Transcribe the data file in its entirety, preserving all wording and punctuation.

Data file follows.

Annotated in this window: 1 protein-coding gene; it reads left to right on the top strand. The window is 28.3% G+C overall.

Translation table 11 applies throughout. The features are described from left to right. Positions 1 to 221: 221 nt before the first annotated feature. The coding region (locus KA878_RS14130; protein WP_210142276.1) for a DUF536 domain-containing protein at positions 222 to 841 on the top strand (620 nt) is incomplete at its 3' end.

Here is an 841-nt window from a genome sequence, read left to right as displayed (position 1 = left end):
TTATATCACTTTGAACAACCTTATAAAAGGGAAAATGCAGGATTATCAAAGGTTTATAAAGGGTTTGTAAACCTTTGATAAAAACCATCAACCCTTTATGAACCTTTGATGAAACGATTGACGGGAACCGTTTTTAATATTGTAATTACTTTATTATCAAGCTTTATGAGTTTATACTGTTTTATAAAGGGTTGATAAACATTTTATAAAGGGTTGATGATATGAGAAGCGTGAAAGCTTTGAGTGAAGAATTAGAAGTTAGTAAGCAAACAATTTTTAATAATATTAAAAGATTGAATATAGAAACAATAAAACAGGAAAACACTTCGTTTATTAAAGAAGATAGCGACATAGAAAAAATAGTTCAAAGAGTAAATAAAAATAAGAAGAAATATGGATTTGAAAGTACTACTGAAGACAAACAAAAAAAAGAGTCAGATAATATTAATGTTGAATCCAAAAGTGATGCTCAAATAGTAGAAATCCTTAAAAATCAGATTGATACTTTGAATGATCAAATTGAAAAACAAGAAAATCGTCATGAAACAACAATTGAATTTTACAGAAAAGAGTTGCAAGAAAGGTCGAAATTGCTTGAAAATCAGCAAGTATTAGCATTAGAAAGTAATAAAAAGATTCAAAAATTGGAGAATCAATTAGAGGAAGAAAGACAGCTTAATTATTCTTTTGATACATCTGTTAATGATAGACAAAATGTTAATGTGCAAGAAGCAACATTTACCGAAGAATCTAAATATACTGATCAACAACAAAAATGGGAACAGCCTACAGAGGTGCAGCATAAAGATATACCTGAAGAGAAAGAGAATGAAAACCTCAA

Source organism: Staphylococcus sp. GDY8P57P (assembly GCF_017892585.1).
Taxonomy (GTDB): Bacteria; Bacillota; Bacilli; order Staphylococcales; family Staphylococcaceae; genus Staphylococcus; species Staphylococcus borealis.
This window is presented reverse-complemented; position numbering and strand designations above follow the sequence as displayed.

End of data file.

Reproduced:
Annotated in this window: 1 protein-coding gene; it reads left to right on the top strand. The window is 28.3% G+C overall.

Translation table 11 applies throughout. The features are described from left to right. Positions 1 to 221: 221 nt before the first annotated feature. The coding region (locus KA878_RS14130; protein WP_210142276.1) for a DUF536 domain-containing protein at positions 222 to 841 on the top strand (620 nt) is incomplete at its 3' end.

Here is an 841-nt window from a genome sequence, read left to right as displayed (position 1 = left end):
TTATATCACTTTGAACAACCTTATAAAAGGGAAAATGCAGGATTATCAAAGGTTTATAAAGGGTTTGTAAACCTTTGATAAAAACCATCAACCCTTTATGAACCTTTGATGAAACGATTGACGGGAACCGTTTTTAATATTGTAATTACTTTATTATCAAGCTTTATGAGTTTATACTGTTTTATAAAGGGTTGATAAACATTTTATAAAGGGTTGATGATATGAGAAGCGTGAAAGCTTTGAGTGAAGAATTAGAAGTTAGTAAGCAAACAATTTTTAATAATATTAAAAGATTGAATATAGAAACAATAAAACAGGAAAACACTTCGTTTATTAAAGAAGATAGCGACATAGAAAAAATAGTTCAAAGAGTAAATAAAAATAAGAAGAAATATGGATTTGAAAGTACTACTGAAGACAAACAAAAAAAAGAGTCAGATAATATTAATGTTGAATCCAAAAGTGATGCTCAAATAGTAGAAATCCTTAAAAATCAGATTGATACTTTGAATGATCAAATTGAAAAACAAGAAAATCGTCATGAAACAACAATTGAATTTTACAGAAAAGAGTTGCAAGAAAGGTCGAAATTGCTTGAAAATCAGCAAGTATTAGCATTAGAAAGTAATAAAAAGATTCAAAAATTGGAGAATCAATTAGAGGAAGAAAGACAGCTTAATTATTCTTTTGATACATCTGTTAATGATAGACAAAATGTTAATGTGCAAGAAGCAACATTTACCGAAGAATCTAAATATACTGATCAACAACAAAAATGGGAACAGCCTACAGAGGTGCAGCATAAAGATATACCTGAAGAGAAAGAGAATGAAAACCTCAA

Source organism: Staphylococcus sp. GDY8P57P (assembly GCF_017892585.1).
Taxonomy (GTDB): Bacteria; Bacillota; Bacilli; order Staphylococcales; family Staphylococcaceae; genus Staphylococcus; species Staphylococcus borealis.
This window is presented reverse-complemented; position numbering and strand designations above follow the sequence as displayed.